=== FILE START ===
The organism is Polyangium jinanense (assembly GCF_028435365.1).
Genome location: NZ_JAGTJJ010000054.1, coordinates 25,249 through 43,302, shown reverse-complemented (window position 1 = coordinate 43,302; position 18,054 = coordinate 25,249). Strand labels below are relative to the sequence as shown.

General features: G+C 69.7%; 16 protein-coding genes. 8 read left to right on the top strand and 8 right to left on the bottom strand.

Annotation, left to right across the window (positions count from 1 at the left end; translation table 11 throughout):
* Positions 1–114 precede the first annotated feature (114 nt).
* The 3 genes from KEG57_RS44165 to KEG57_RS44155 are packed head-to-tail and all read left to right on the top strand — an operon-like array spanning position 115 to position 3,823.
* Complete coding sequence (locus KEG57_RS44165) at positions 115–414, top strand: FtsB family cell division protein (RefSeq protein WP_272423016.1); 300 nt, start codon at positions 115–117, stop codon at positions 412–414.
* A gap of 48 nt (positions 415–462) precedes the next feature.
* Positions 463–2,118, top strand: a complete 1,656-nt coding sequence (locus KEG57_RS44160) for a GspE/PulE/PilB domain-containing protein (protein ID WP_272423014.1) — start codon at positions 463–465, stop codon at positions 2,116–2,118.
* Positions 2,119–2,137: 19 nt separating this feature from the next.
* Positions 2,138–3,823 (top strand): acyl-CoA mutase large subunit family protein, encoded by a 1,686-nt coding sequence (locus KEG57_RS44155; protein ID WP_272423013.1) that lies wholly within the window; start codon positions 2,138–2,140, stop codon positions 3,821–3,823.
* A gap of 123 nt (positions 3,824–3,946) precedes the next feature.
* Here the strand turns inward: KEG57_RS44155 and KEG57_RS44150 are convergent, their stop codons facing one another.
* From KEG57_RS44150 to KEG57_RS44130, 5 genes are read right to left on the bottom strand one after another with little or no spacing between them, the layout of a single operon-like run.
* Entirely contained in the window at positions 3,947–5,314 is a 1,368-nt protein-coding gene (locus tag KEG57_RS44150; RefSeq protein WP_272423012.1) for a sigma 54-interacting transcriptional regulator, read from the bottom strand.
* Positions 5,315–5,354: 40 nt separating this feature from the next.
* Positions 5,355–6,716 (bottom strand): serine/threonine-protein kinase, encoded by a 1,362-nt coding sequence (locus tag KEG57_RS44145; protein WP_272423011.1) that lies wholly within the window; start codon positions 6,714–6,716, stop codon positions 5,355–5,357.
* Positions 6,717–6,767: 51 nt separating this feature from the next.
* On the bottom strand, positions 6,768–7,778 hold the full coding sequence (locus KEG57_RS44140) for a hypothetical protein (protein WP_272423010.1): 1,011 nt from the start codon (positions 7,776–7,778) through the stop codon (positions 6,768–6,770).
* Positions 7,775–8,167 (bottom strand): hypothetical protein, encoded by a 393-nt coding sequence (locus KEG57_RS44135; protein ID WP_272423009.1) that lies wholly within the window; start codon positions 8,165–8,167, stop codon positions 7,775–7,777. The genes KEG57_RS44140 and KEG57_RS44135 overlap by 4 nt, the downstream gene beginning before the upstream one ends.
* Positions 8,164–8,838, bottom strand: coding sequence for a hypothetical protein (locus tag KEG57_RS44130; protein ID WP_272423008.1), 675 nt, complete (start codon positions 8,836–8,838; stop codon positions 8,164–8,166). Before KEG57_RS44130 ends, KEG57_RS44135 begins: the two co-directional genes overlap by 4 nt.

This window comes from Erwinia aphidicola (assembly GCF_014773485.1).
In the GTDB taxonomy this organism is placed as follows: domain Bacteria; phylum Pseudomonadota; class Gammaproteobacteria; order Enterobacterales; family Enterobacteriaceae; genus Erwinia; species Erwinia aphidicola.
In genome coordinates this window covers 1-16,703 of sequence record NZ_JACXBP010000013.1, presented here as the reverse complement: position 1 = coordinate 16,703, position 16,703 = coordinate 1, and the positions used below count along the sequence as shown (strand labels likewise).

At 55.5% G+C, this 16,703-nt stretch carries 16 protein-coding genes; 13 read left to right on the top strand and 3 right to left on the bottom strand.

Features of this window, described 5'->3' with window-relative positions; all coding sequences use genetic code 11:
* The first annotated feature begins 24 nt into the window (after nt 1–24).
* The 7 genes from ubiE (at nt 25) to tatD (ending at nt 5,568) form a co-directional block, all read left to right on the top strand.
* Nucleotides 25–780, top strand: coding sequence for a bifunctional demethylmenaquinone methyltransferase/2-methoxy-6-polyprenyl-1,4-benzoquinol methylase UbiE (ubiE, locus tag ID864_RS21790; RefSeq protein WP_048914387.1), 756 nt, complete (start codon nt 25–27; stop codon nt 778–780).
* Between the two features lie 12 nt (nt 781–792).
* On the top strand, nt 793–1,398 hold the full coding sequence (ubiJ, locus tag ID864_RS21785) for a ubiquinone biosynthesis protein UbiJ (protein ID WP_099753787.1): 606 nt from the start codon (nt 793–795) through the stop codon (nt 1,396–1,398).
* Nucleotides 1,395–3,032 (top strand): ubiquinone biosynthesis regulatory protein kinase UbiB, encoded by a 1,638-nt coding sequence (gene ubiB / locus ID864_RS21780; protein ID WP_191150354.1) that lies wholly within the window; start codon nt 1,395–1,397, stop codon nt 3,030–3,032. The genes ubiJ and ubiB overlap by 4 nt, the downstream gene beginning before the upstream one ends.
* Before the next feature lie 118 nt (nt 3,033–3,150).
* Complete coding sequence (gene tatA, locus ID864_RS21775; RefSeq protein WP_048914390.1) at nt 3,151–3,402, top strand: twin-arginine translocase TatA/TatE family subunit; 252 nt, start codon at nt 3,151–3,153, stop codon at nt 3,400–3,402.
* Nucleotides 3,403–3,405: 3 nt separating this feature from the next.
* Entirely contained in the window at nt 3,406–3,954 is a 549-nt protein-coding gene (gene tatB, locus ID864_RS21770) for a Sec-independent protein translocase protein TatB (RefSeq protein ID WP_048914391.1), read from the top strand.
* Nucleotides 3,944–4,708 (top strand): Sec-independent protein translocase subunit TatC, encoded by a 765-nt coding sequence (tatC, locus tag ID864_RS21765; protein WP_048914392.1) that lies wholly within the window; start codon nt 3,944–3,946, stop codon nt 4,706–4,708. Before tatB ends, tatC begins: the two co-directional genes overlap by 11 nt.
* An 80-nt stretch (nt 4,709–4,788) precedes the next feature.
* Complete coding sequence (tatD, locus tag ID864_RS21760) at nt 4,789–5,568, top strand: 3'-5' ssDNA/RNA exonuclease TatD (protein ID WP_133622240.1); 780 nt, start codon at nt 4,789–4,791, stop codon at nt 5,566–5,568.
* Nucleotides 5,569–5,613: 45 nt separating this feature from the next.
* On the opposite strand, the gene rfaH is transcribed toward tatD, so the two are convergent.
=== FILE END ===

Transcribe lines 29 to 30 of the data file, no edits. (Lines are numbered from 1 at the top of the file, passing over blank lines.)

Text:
* Nucleotides 25–780, top strand: coding sequence for a bifunctional demethylmenaquinone methyltransferase/2-methoxy-6-polyprenyl-1,4-benzoquinol methylase UbiE (ubiE, locus tag ID864_RS21790; RefSeq protein WP_048914387.1), 756 nt, complete (start codon nt 25–27; stop codon nt 778–780).
* Between the two features lie 12 nt (nt 781–792).